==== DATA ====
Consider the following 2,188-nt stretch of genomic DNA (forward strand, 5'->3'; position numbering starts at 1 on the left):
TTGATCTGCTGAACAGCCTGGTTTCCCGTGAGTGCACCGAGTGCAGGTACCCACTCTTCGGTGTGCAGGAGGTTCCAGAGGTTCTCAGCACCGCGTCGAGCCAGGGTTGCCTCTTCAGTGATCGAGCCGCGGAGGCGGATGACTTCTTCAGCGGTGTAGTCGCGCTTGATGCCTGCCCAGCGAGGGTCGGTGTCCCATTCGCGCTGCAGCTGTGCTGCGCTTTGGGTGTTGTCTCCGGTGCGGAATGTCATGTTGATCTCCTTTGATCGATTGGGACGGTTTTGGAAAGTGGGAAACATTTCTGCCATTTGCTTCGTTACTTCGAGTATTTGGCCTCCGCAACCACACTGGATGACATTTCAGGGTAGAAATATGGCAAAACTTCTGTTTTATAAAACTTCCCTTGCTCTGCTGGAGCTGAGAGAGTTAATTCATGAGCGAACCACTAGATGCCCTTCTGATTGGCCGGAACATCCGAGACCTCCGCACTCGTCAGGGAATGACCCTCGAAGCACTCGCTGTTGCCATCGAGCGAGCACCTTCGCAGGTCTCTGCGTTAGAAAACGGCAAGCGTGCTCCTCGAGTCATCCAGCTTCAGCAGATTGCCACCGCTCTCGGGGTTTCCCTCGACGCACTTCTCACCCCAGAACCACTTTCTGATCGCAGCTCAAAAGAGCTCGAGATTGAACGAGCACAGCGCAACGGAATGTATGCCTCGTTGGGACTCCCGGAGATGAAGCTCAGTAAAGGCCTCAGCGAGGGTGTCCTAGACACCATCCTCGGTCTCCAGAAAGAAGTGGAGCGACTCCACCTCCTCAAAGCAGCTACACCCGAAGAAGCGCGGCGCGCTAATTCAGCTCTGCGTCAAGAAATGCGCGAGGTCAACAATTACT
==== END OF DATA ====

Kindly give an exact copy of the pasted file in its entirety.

Consider the following 2,188-nt stretch of genomic DNA (forward strand, 5'->3'; position numbering starts at 1 on the left):
TTGATCTGCTGAACAGCCTGGTTTCCCGTGAGTGCACCGAGTGCAGGTACCCACTCTTCGGTGTGCAGGAGGTTCCAGAGGTTCTCAGCACCGCGTCGAGCCAGGGTTGCCTCTTCAGTGATCGAGCCGCGGAGGCGGATGACTTCTTCAGCGGTGTAGTCGCGCTTGATGCCTGCCCAGCGAGGGTCGGTGTCCCATTCGCGCTGCAGCTGTGCTGCGCTTTGGGTGTTGTCTCCGGTGCGGAATGTCATGTTGATCTCCTTTGATCGATTGGGACGGTTTTGGAAAGTGGGAAACATTTCTGCCATTTGCTTCGTTACTTCGAGTATTTGGCCTCCGCAACCACACTGGATGACATTTCAGGGTAGAAATATGGCAAAACTTCTGTTTTATAAAACTTCCCTTGCTCTGCTGGAGCTGAGAGAGTTAATTCATGAGCGAACCACTAGATGCCCTTCTGATTGGCCGGAACATCCGAGACCTCCGCACTCGTCAGGGAATGACCCTCGAAGCACTCGCTGTTGCCATCGAGCGAGCACCTTCGCAGGTCTCTGCGTTAGAAAACGGCAAGCGTGCTCCTCGAGTCATCCAGCTTCAGCAGATTGCCACCGCTCTCGGGGTTTCCCTCGACGCACTTCTCACCCCAGAACCACTTTCTGATCGCAGCTCAAAAGAGCTCGAGATTGAACGAGCACAGCGCAACGGAATGTATGCCTCGTTGGGACTCCCGGAGATGAAGCTCAGTAAAGGCCTCAGCGAGGGTGTCCTAGACACCATCCTCGGTCTCCAGAAAGAAGTGGAGCGACTCCACCTCCTCAAAGCAGCTACACCCGAAGAAGCGCGGCGCGCTAATTCAGCTCTGCGTCAAGAAATGCGCGAGGTCAACAATTACT